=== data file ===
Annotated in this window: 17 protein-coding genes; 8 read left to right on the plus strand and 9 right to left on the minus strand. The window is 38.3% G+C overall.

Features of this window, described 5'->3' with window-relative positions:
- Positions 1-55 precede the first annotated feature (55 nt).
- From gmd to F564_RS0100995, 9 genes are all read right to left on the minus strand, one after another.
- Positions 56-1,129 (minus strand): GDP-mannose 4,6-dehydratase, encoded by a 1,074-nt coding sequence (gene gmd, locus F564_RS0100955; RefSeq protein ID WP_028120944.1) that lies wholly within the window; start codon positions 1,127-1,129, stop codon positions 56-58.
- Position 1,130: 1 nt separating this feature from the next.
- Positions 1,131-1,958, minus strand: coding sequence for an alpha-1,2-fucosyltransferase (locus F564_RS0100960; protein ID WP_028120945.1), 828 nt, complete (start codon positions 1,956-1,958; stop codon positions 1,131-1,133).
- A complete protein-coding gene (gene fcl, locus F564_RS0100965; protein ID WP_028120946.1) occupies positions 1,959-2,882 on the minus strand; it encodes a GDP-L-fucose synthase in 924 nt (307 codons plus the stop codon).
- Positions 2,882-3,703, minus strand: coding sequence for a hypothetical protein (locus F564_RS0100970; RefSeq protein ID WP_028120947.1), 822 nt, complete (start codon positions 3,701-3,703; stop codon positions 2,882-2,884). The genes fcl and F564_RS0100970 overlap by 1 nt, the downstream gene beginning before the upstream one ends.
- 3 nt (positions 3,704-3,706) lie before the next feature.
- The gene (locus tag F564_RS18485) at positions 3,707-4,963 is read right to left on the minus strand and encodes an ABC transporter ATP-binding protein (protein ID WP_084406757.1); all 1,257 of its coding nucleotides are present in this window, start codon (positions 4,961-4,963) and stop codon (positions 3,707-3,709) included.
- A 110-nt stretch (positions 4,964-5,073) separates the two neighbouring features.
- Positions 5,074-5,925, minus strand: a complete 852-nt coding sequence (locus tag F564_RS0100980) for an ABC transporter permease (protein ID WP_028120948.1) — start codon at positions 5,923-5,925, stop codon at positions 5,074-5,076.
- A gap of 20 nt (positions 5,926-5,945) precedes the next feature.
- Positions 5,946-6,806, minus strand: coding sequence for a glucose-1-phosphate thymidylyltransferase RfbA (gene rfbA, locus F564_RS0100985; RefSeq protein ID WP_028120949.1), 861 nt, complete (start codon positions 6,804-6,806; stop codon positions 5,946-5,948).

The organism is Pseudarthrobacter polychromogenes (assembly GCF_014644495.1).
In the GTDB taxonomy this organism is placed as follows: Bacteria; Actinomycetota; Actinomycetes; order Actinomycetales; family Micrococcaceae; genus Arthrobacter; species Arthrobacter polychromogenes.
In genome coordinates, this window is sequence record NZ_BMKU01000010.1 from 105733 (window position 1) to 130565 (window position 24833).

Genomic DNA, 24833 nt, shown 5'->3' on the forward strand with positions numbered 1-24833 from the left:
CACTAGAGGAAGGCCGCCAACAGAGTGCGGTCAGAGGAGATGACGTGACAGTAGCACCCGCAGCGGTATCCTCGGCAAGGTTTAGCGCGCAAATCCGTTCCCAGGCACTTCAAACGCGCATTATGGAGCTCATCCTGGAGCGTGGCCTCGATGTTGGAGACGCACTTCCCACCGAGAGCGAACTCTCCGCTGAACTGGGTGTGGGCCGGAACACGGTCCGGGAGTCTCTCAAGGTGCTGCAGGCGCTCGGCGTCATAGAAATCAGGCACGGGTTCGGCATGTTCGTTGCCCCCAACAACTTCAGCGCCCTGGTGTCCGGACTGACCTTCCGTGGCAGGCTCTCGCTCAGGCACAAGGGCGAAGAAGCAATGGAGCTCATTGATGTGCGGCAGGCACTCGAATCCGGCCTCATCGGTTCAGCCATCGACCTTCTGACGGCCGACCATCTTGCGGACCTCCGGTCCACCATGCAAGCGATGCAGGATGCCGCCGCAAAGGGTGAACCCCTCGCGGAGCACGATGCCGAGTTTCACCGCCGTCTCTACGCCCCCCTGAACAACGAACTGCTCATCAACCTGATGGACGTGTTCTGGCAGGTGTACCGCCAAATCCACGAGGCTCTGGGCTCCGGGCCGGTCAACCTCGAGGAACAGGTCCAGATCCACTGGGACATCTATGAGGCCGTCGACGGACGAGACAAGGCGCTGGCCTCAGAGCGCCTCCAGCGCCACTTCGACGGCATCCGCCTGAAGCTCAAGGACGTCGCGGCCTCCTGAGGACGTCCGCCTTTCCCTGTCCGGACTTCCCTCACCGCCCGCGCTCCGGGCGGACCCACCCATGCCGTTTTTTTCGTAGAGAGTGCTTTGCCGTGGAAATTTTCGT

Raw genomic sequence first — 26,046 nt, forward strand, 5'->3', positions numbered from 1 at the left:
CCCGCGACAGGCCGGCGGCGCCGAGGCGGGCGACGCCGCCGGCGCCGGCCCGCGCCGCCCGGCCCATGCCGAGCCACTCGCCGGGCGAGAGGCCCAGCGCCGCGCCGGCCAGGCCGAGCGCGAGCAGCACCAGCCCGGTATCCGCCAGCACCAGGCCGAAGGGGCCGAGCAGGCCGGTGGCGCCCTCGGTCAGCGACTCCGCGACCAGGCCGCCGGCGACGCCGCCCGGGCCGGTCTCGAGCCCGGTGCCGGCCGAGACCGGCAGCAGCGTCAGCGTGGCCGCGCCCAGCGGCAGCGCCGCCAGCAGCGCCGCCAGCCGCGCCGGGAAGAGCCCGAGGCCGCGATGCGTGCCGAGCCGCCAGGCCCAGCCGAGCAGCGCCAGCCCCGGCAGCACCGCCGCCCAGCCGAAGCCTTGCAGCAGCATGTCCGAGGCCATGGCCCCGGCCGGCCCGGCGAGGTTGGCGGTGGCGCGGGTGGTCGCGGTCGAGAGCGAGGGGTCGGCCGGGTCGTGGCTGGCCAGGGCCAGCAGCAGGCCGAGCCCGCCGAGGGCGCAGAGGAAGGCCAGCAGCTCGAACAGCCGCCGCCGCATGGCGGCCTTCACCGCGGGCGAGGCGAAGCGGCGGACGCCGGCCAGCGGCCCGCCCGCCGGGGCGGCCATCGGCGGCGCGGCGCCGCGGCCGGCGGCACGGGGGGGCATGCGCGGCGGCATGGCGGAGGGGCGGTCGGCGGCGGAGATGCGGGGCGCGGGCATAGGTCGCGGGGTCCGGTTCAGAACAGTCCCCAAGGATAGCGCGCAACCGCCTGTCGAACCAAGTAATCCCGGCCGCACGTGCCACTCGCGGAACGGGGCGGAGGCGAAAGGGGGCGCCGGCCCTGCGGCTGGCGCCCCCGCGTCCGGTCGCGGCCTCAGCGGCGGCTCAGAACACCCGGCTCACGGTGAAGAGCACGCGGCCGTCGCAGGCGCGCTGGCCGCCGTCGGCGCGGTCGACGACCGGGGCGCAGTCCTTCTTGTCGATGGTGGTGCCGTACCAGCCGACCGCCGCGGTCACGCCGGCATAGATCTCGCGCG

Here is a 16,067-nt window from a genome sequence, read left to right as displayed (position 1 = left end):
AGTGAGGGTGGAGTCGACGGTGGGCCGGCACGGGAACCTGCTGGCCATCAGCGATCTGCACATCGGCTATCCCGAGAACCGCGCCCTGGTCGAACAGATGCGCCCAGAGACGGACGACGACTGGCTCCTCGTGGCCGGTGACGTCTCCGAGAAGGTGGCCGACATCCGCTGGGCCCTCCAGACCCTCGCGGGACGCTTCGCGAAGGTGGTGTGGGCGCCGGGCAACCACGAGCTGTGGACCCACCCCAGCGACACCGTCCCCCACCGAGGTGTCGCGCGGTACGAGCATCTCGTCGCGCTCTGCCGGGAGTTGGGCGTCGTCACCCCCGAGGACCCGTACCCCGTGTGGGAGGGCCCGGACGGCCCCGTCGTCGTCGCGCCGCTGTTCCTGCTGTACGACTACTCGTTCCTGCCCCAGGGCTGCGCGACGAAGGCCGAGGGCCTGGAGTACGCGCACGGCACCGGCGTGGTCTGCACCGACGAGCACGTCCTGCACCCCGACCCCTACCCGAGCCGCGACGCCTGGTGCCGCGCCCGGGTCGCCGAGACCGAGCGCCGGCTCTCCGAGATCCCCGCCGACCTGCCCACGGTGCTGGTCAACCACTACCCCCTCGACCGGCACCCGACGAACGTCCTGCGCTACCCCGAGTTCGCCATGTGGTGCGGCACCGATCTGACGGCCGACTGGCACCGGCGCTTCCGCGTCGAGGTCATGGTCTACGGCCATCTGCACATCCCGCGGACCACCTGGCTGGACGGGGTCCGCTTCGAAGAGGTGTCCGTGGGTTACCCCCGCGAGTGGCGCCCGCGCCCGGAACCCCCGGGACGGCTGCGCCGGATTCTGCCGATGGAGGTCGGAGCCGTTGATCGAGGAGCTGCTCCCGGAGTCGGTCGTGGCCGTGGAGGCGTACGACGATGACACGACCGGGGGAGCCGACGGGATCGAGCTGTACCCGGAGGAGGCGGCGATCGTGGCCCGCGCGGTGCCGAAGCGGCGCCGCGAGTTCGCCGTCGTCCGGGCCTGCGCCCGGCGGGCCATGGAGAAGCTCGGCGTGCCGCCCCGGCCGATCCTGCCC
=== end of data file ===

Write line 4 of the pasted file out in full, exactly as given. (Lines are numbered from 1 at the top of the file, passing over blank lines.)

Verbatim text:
- From gmd to F564_RS0100995, 9 genes are all read right to left on the minus strand, one after another.